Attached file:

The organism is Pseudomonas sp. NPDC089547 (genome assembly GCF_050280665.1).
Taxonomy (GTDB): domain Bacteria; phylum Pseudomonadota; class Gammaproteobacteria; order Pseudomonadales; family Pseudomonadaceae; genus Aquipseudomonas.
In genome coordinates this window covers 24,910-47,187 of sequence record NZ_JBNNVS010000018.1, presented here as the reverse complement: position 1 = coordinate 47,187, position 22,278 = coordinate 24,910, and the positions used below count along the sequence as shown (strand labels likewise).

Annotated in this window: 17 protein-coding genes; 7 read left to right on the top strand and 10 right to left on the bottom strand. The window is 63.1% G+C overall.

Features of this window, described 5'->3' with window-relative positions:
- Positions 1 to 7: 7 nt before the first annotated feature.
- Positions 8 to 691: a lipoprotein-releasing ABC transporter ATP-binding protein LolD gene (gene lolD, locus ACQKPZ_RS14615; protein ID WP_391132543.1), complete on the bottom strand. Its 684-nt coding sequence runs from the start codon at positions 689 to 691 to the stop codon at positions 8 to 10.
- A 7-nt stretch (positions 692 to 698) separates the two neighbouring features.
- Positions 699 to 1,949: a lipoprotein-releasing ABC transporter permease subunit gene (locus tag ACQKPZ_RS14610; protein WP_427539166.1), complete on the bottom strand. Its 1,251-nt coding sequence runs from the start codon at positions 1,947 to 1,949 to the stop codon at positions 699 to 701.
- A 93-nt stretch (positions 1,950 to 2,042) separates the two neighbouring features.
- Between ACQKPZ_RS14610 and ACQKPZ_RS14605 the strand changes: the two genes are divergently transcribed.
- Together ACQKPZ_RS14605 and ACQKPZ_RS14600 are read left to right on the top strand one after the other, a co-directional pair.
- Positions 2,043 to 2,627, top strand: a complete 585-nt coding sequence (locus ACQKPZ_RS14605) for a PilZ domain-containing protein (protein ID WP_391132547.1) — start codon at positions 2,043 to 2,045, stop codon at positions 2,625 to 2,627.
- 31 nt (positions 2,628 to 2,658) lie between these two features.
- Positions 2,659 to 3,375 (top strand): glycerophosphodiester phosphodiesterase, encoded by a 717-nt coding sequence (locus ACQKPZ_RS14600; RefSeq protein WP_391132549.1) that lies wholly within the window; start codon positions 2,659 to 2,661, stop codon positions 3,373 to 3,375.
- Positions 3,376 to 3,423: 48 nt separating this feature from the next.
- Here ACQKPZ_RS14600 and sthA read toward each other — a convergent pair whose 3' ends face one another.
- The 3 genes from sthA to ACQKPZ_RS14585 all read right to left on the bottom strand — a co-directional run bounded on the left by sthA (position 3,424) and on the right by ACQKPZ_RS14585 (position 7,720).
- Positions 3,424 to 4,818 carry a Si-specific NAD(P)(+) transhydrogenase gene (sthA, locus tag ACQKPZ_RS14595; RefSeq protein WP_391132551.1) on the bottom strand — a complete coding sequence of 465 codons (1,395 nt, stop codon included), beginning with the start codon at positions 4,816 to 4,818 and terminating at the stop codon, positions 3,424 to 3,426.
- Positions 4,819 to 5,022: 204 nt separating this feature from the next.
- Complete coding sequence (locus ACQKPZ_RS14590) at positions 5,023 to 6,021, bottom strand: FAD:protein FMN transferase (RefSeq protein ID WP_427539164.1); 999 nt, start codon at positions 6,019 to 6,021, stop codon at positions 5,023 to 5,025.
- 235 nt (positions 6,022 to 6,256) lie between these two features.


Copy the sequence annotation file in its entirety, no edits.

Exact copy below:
The organism is Pseudomonas sp. NPDC089547 (genome assembly GCF_050280665.1).
Taxonomy (GTDB): domain Bacteria; phylum Pseudomonadota; class Gammaproteobacteria; order Pseudomonadales; family Pseudomonadaceae; genus Aquipseudomonas.
In genome coordinates this window covers 24,910-47,187 of sequence record NZ_JBNNVS010000018.1, presented here as the reverse complement: position 1 = coordinate 47,187, position 22,278 = coordinate 24,910, and the positions used below count along the sequence as shown (strand labels likewise).

Annotated in this window: 17 protein-coding genes; 7 read left to right on the top strand and 10 right to left on the bottom strand. The window is 63.1% G+C overall.

Features of this window, described 5'->3' with window-relative positions:
- Positions 1 to 7: 7 nt before the first annotated feature.
- Positions 8 to 691: a lipoprotein-releasing ABC transporter ATP-binding protein LolD gene (gene lolD, locus ACQKPZ_RS14615; protein ID WP_391132543.1), complete on the bottom strand. Its 684-nt coding sequence runs from the start codon at positions 689 to 691 to the stop codon at positions 8 to 10.
- A 7-nt stretch (positions 692 to 698) separates the two neighbouring features.
- Positions 699 to 1,949: a lipoprotein-releasing ABC transporter permease subunit gene (locus tag ACQKPZ_RS14610; protein WP_427539166.1), complete on the bottom strand. Its 1,251-nt coding sequence runs from the start codon at positions 1,947 to 1,949 to the stop codon at positions 699 to 701.
- A 93-nt stretch (positions 1,950 to 2,042) separates the two neighbouring features.
- Between ACQKPZ_RS14610 and ACQKPZ_RS14605 the strand changes: the two genes are divergently transcribed.
- Together ACQKPZ_RS14605 and ACQKPZ_RS14600 are read left to right on the top strand one after the other, a co-directional pair.
- Positions 2,043 to 2,627, top strand: a complete 585-nt coding sequence (locus ACQKPZ_RS14605) for a PilZ domain-containing protein (protein ID WP_391132547.1) — start codon at positions 2,043 to 2,045, stop codon at positions 2,625 to 2,627.
- 31 nt (positions 2,628 to 2,658) lie between these two features.
- Positions 2,659 to 3,375 (top strand): glycerophosphodiester phosphodiesterase, encoded by a 717-nt coding sequence (locus ACQKPZ_RS14600; RefSeq protein WP_391132549.1) that lies wholly within the window; start codon positions 2,659 to 2,661, stop codon positions 3,373 to 3,375.
- Positions 3,376 to 3,423: 48 nt separating this feature from the next.
- Here ACQKPZ_RS14600 and sthA read toward each other — a convergent pair whose 3' ends face one another.
- The 3 genes from sthA to ACQKPZ_RS14585 all read right to left on the bottom strand — a co-directional run bounded on the left by sthA (position 3,424) and on the right by ACQKPZ_RS14585 (position 7,720).
- Positions 3,424 to 4,818 carry a Si-specific NAD(P)(+) transhydrogenase gene (sthA, locus tag ACQKPZ_RS14595; RefSeq protein WP_391132551.1) on the bottom strand — a complete coding sequence of 465 codons (1,395 nt, stop codon included), beginning with the start codon at positions 4,816 to 4,818 and terminating at the stop codon, positions 3,424 to 3,426.
- Positions 4,819 to 5,022: 204 nt separating this feature from the next.
- Complete coding sequence (locus ACQKPZ_RS14590) at positions 5,023 to 6,021, bottom strand: FAD:protein FMN transferase (RefSeq protein ID WP_427539164.1); 999 nt, start codon at positions 6,019 to 6,021, stop codon at positions 5,023 to 5,025.
- 235 nt (positions 6,022 to 6,256) lie between these two features.